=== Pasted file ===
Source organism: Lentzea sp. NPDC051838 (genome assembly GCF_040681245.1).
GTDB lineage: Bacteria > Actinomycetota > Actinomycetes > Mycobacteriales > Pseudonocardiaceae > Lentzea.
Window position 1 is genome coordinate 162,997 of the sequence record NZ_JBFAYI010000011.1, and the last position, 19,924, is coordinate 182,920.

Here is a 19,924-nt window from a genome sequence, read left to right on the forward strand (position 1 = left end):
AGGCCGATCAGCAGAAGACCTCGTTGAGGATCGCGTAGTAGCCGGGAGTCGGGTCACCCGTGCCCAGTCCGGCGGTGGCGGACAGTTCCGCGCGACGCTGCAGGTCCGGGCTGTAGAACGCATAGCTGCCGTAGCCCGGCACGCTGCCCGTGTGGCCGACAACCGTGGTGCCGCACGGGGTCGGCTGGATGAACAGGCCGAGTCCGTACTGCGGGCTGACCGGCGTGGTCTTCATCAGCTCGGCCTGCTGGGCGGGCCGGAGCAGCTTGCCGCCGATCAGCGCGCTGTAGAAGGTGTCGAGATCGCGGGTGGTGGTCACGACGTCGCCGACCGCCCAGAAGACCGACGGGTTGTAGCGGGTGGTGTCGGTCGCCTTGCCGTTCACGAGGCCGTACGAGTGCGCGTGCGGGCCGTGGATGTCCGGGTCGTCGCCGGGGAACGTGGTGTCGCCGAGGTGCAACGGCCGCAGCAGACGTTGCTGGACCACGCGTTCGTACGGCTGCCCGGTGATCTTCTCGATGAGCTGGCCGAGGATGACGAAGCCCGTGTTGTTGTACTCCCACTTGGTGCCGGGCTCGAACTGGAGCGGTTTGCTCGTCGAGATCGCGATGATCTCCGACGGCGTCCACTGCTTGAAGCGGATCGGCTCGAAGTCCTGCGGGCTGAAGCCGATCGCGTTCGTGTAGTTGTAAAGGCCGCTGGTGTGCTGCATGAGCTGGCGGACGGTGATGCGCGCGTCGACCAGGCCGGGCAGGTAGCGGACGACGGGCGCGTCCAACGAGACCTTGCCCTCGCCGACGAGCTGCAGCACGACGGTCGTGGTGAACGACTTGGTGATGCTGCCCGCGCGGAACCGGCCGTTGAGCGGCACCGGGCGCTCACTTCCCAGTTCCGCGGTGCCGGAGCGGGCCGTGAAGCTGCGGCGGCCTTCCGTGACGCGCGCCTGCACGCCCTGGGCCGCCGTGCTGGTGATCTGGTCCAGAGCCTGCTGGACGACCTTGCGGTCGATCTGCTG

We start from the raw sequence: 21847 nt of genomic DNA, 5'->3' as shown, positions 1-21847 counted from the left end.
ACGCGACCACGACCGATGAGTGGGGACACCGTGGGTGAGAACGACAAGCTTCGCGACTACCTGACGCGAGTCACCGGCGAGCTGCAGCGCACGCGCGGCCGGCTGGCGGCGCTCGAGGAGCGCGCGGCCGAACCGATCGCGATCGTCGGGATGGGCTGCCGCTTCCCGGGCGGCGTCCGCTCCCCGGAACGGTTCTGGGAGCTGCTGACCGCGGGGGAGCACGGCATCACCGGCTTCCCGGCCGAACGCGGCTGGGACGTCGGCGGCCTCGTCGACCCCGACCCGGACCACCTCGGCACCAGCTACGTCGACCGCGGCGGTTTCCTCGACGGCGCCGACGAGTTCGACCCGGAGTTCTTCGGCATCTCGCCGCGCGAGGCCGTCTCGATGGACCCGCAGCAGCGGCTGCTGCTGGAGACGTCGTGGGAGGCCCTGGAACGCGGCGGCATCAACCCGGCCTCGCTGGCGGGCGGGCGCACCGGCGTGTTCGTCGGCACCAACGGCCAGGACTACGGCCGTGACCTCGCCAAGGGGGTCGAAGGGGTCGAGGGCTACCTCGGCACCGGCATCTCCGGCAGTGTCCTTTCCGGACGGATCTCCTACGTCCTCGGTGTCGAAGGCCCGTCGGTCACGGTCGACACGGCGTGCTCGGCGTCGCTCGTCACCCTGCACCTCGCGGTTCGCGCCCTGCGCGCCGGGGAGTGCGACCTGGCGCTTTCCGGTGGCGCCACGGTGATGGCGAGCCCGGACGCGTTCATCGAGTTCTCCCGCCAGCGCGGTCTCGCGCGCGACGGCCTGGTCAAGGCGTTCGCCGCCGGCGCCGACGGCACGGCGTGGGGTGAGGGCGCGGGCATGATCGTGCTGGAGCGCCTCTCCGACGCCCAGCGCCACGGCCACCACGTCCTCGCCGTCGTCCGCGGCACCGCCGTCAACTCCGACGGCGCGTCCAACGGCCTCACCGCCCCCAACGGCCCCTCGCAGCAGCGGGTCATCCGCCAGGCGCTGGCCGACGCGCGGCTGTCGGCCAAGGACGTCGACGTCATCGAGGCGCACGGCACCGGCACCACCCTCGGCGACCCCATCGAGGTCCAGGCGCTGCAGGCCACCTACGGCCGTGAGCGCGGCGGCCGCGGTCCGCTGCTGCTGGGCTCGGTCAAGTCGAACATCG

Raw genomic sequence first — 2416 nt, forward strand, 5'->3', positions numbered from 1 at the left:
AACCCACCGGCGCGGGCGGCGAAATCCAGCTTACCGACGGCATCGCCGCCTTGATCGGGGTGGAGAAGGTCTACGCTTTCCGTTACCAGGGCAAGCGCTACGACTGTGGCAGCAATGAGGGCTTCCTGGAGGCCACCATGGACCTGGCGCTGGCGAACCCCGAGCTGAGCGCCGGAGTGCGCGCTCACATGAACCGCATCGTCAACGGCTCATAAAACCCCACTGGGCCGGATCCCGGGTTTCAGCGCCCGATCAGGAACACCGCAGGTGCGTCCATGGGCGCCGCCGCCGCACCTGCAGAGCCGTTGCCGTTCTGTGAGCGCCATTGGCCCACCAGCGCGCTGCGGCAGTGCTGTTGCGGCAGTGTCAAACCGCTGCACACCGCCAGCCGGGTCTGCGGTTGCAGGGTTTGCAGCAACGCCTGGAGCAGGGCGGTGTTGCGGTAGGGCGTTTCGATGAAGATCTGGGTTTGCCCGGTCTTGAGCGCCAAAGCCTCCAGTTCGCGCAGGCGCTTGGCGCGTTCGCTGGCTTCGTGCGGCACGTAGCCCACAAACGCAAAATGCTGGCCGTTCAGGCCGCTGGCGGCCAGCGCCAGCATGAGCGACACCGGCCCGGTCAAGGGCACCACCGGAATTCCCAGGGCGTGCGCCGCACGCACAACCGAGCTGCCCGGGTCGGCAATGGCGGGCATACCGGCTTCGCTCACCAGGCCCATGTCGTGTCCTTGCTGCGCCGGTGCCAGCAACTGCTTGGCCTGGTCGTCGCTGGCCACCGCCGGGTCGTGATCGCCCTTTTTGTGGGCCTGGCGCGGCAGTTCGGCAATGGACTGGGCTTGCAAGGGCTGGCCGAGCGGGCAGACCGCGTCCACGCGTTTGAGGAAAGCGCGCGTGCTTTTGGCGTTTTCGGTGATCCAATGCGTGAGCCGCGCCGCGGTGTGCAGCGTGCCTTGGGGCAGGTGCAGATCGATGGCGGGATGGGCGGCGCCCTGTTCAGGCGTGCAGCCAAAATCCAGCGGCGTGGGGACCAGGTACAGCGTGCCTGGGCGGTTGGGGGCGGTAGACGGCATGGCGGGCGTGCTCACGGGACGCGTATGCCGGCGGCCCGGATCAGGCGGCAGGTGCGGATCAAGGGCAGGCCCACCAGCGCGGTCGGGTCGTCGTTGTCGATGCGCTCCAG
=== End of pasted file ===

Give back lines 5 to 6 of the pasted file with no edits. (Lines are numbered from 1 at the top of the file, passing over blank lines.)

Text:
AGGCCGATCAGCAGAAGACCTCGTTGAGGATCGCGTAGTAGCCGGGAGTCGGGTCACCCGTGCCCAGTCCGGCGGTGGCGGACAGTTCCGCGCGACGCTGCAGGTCCGGGCTGTAGAACGCATAGCTGCCGTAGCCCGGCACGCTGCCCGTGTGGCCGACAACCGTGGTGCCGCACGGGGTCGGCTGGATGAACAGGCCGAGTCCGTACTGCGGGCTGACCGGCGTGGTCTTCATCAGCTCGGCCTGCTGGGCGGGCCGGAGCAGCTTGCCGCCGATCAGCGCGCTGTAGAAGGTGTCGAGATCGCGGGTGGTGGTCACGACGTCGCCGACCGCCCAGAAGACCGACGGGTTGTAGCGGGTGGTGTCGGTCGCCTTGCCGTTCACGAGGCCGTACGAGTGCGCGTGCGGGCCGTGGATGTCCGGGTCGTCGCCGGGGAACGTGGTGTCGCCGAGGTGCAACGGCCGCAGCAGACGTTGCTGGACCACGCGTTCGTACGGCTGCCCGGTGATCTTCTCGATGAGCTGGCCGAGGATGACGAAGCCCGTGTTGTTGTACTCCCACTTGGTGCCGGGCTCGAACTGGAGCGGTTTGCTCGTCGAGATCGCGATGATCTCCGACGGCGTCCACTGCTTGAAGCGGATCGGCTCGAAGTCCTGCGGGCTGAAGCCGATCGCGTTCGTGTAGTTGTAAAGGCCGCTGGTGTGCTGCATGAGCTGGCGGACGGTGATGCGCGCGTCGACCAGGCCGGGCAGGTAGCGGACGACGGGCGCGTCCAACGAGACCTTGCCCTCGCCGACGAGCTGCAGCACGACGGTCGTGGTGAACGACTTGGTGATGCTGCCCGCGCGGAACCGGCCGTTGAGCGGCACCGGGCGCTCACTTCCCAGTTCCGCGGTGCCGGAGCGGGCCGTGAAGCTGCGGCGGCCTTCCGTGACGCGCGCCTGCACGCCCTGGGCCGCCGTGCTGGTGATCTGGTCCAGAGCCTGCTGGACGACCTTGCGGTCGATCTGCTG

We start from the raw sequence: 21847 nt of genomic DNA, 5'->3' as shown, positions 1-21847 counted from the left end.